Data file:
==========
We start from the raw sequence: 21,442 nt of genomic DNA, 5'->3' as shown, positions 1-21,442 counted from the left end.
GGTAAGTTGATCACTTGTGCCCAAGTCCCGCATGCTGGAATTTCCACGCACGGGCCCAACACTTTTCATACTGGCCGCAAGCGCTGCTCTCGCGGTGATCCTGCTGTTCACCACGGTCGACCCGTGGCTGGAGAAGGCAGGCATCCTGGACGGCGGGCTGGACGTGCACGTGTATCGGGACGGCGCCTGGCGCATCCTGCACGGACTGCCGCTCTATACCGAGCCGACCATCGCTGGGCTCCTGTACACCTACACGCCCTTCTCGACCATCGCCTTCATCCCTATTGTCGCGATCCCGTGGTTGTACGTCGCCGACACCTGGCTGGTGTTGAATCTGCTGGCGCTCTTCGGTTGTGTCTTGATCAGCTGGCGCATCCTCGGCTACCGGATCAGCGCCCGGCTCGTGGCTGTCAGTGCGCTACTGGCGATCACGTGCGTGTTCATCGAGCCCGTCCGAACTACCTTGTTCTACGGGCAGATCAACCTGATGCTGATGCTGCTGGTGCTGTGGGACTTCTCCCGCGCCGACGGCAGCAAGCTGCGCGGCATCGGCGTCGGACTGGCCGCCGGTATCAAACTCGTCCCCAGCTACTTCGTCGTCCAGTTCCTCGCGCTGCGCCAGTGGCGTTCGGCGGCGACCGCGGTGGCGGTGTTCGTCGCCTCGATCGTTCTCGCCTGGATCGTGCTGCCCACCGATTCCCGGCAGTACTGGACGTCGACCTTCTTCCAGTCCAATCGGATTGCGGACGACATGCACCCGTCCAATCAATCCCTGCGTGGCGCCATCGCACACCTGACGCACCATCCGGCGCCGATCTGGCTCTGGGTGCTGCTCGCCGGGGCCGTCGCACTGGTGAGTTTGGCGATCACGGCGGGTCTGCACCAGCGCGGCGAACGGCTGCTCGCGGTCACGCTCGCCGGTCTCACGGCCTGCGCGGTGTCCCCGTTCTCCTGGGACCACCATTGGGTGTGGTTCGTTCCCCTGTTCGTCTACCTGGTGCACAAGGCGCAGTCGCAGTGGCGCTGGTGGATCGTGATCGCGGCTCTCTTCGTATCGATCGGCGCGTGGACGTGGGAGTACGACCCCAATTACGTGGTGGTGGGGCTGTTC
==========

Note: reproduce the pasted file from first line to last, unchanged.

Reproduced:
We start from the raw sequence: 21,442 nt of genomic DNA, 5'->3' as shown, positions 1-21,442 counted from the left end.
GGTAAGTTGATCACTTGTGCCCAAGTCCCGCATGCTGGAATTTCCACGCACGGGCCCAACACTTTTCATACTGGCCGCAAGCGCTGCTCTCGCGGTGATCCTGCTGTTCACCACGGTCGACCCGTGGCTGGAGAAGGCAGGCATCCTGGACGGCGGGCTGGACGTGCACGTGTATCGGGACGGCGCCTGGCGCATCCTGCACGGACTGCCGCTCTATACCGAGCCGACCATCGCTGGGCTCCTGTACACCTACACGCCCTTCTCGACCATCGCCTTCATCCCTATTGTCGCGATCCCGTGGTTGTACGTCGCCGACACCTGGCTGGTGTTGAATCTGCTGGCGCTCTTCGGTTGTGTCTTGATCAGCTGGCGCATCCTCGGCTACCGGATCAGCGCCCGGCTCGTGGCTGTCAGTGCGCTACTGGCGATCACGTGCGTGTTCATCGAGCCCGTCCGAACTACCTTGTTCTACGGGCAGATCAACCTGATGCTGATGCTGCTGGTGCTGTGGGACTTCTCCCGCGCCGACGGCAGCAAGCTGCGCGGCATCGGCGTCGGACTGGCCGCCGGTATCAAACTCGTCCCCAGCTACTTCGTCGTCCAGTTCCTCGCGCTGCGCCAGTGGCGTTCGGCGGCGACCGCGGTGGCGGTGTTCGTCGCCTCGATCGTTCTCGCCTGGATCGTGCTGCCCACCGATTCCCGGCAGTACTGGACGTCGACCTTCTTCCAGTCCAATCGGATTGCGGACGACATGCACCCGTCCAATCAATCCCTGCGTGGCGCCATCGCACACCTGACGCACCATCCGGCGCCGATCTGGCTCTGGGTGCTGCTCGCCGGGGCCGTCGCACTGGTGAGTTTGGCGATCACGGCGGGTCTGCACCAGCGCGGCGAACGGCTGCTCGCGGTCACGCTCGCCGGTCTCACGGCCTGCGCGGTGTCCCCGTTCTCCTGGGACCACCATTGGGTGTGGTTCGTTCCCCTGTTCGTCTACCTGGTGCACAAGGCGCAGTCGCAGTGGCGCTGGTGGATCGTGATCGCGGCTCTCTTCGTATCGATCGGCGCGTGGACGTGGGAGTACGACCCCAATTACGTGGTGGTGGGGCTGTTC